One of the first big settlements and ceremonial centers in the region of Lima was "El Paraíso" (The Paradise or Heaven). In fact, the earliest states developed, along with in the central Andean highlands and along the central Pacific coast of western South America. The consensus in the archaeological literature is that state societies first developed in the central Andes in the early part of the first millennium AD; however, minority opinion holds that first-generation states developed as early as the late second millennium BC in the same area. The Andean region constitutes one of a few areas of first-generation state development in the world, and presents answers and evidence, analyzes the underlying assumptions about time of development of the data in terms of contemporary anthropological theory of state evolution” (Charles Stanish 2001, “The Origins of States Societies in South America,” Annual Review Anthropology, vol.30, 2001, pp41-64).
Main temple at El Paraíso 

The complex of El Paraíso dates back to around 2200 BC. It is located north of the City of Lima about 1¼ miles from the Pacific Ocean directly at the Chillón River plain and surrounded by over 220 ares of arable land and 370 acres of lowlands capable of sustaining irrigation supported agriculture. The main building is a big pyramid that was probably used as a temple or an administrative center, and is notable for having a U-shape creating a 17-acre plaza, which layout resembles many nearby sites located in the Chillón-Rimac-Lurin Valleys from the later Ceramic Period, and therefore El Paraíso maybe a possible precursor to later architectural developments (Michael Edward Moseley, “The Maritime foundations of Andean Civilization,” Andean Past, Cummings Publishing, Menlo Park, Cummings, Philippines, 1975).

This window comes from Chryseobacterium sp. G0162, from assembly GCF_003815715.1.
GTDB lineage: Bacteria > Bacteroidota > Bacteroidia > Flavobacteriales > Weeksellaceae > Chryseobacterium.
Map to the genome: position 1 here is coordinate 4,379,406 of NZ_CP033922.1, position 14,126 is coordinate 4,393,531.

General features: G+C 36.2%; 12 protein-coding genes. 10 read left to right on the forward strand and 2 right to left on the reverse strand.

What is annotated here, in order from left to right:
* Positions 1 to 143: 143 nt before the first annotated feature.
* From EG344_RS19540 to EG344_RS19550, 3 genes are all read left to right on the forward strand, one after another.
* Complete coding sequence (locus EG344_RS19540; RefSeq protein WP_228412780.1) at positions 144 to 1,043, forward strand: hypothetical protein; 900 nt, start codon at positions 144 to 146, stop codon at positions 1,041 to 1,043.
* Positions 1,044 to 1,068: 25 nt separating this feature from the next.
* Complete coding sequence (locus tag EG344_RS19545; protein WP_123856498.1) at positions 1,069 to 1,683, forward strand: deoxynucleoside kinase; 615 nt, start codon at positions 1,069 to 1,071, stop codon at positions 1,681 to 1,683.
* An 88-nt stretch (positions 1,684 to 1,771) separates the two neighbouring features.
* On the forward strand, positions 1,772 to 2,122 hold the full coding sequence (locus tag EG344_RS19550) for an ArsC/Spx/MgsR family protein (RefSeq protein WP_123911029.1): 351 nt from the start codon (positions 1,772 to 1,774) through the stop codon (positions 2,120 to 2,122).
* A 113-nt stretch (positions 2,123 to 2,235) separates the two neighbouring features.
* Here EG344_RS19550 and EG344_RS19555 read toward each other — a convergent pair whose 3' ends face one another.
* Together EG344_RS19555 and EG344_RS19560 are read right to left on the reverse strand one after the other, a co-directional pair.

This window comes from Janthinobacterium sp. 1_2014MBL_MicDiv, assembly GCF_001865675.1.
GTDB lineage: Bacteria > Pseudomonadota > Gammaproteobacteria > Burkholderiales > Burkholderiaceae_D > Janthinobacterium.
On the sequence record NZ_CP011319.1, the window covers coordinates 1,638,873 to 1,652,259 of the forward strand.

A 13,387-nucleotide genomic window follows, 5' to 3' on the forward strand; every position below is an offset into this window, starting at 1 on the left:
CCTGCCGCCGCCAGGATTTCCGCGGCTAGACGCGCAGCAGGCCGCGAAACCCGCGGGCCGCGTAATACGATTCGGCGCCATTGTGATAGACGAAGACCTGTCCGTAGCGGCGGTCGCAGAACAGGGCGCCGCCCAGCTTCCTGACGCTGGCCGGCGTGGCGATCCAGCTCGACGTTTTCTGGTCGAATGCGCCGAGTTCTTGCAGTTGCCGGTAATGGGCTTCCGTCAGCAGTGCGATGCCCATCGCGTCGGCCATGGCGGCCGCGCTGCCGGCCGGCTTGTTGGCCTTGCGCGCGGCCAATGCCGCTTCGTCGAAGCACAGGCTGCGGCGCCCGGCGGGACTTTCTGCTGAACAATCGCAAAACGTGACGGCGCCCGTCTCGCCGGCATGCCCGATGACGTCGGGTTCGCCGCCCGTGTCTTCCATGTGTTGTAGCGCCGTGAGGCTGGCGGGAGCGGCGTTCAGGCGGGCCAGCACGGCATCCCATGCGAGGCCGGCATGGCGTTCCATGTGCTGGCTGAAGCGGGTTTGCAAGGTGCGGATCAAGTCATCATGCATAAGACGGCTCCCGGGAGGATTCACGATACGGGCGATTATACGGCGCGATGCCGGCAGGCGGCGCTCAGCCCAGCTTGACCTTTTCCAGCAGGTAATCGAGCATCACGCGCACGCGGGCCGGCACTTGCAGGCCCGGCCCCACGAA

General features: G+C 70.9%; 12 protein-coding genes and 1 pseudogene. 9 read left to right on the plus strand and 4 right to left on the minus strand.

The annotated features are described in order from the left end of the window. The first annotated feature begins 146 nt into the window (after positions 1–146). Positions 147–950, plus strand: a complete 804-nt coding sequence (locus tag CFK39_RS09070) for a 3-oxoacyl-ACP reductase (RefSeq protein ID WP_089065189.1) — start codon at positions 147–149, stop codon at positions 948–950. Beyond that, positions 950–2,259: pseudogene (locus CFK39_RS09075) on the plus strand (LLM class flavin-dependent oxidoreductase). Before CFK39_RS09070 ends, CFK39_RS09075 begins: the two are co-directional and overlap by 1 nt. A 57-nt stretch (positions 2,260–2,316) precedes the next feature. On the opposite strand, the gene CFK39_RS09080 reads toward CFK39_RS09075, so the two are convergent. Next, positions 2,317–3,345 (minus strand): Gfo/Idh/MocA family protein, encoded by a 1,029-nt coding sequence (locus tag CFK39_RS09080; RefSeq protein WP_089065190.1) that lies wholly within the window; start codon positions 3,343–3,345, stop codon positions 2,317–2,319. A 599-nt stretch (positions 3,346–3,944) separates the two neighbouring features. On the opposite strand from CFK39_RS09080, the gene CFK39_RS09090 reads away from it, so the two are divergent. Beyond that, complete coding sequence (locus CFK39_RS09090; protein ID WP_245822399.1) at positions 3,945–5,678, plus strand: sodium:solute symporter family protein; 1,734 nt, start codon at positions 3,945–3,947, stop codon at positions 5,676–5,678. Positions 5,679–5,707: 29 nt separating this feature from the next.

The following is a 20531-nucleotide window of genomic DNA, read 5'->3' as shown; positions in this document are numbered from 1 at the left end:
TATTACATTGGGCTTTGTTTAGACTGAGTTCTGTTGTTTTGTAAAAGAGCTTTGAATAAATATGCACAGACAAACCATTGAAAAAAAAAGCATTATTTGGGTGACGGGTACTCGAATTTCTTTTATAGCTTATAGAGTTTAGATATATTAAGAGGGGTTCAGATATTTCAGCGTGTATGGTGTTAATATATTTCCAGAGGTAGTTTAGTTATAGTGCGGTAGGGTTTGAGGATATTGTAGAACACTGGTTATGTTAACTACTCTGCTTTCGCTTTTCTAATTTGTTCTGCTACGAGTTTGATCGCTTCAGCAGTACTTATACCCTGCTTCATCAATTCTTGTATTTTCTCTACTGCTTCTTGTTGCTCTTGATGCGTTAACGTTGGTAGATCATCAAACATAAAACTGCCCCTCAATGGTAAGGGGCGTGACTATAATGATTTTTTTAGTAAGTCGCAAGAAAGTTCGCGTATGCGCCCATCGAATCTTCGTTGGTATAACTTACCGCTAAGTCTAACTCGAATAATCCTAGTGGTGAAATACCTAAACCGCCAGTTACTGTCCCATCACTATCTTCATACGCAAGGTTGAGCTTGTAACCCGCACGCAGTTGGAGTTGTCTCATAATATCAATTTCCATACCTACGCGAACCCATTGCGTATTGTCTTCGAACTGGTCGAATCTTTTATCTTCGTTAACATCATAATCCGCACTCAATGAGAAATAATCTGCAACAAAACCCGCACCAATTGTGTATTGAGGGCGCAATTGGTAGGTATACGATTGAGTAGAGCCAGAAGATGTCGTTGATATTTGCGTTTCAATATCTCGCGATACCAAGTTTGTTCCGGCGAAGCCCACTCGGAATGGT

A sunken circular plaza

The site also has a sunken circular plaza, which is characteristic of early ceramic sites on the central coast reveals that this style may be relatively widespread and suggests it may be a key variable in architectural development (Shellal Pozorski and Thomas Pozorski “Examining the critical Preceramic/Ceramic Period transition: new data from coastal Peru. American Anthropologist, vol.92, no.2, 1990, pp481-491).
    Impressive are the other complexes of buildings where one can see the simple dwellings of its inhabitants. An estimate of around 1500 to 3000 people lived in "El Paraíso." The supply of sufficient food and all other necessities needed for a huge population, was only made possible with an effective utilization of all available resources, a successful economy and an ordered social structure. Despite the fact, that Lima is located in a small dessert strip, the unique circumstances of the region allowed the early settlers to survive: